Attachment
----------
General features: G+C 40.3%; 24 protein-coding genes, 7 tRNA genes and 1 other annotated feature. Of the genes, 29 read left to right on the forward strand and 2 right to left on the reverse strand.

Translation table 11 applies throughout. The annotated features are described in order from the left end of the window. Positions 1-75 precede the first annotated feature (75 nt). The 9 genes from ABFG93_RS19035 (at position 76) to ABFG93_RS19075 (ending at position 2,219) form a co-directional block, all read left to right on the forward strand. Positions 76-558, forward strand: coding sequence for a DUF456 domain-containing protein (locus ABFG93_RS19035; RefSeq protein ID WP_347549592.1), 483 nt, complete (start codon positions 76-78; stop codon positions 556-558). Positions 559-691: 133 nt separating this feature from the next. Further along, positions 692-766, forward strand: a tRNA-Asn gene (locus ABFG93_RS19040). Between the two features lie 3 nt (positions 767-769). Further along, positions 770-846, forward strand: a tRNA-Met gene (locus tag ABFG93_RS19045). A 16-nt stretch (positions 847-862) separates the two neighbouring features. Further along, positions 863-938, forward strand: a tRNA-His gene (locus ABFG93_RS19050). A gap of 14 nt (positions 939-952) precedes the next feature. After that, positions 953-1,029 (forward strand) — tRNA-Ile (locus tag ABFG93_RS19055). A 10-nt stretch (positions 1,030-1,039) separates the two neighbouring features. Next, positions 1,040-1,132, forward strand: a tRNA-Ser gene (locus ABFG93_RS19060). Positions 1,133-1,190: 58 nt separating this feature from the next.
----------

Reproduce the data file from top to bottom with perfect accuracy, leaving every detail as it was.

General features: G+C 40.3%; 24 protein-coding genes, 7 tRNA genes and 1 other annotated feature. Of the genes, 29 read left to right on the forward strand and 2 right to left on the reverse strand.

Translation table 11 applies throughout. The annotated features are described in order from the left end of the window. Positions 1-75 precede the first annotated feature (75 nt). The 9 genes from ABFG93_RS19035 (at position 76) to ABFG93_RS19075 (ending at position 2,219) form a co-directional block, all read left to right on the forward strand. Positions 76-558, forward strand: coding sequence for a DUF456 domain-containing protein (locus ABFG93_RS19035; RefSeq protein ID WP_347549592.1), 483 nt, complete (start codon positions 76-78; stop codon positions 556-558). Positions 559-691: 133 nt separating this feature from the next. Further along, positions 692-766, forward strand: a tRNA-Asn gene (locus ABFG93_RS19040). Between the two features lie 3 nt (positions 767-769). Further along, positions 770-846, forward strand: a tRNA-Met gene (locus tag ABFG93_RS19045). A 16-nt stretch (positions 847-862) separates the two neighbouring features. Further along, positions 863-938, forward strand: a tRNA-His gene (locus ABFG93_RS19050). A gap of 14 nt (positions 939-952) precedes the next feature. After that, positions 953-1,029 (forward strand) — tRNA-Ile (locus tag ABFG93_RS19055). A 10-nt stretch (positions 1,030-1,039) separates the two neighbouring features. Next, positions 1,040-1,132, forward strand: a tRNA-Ser gene (locus ABFG93_RS19060). Positions 1,133-1,190: 58 nt separating this feature from the next.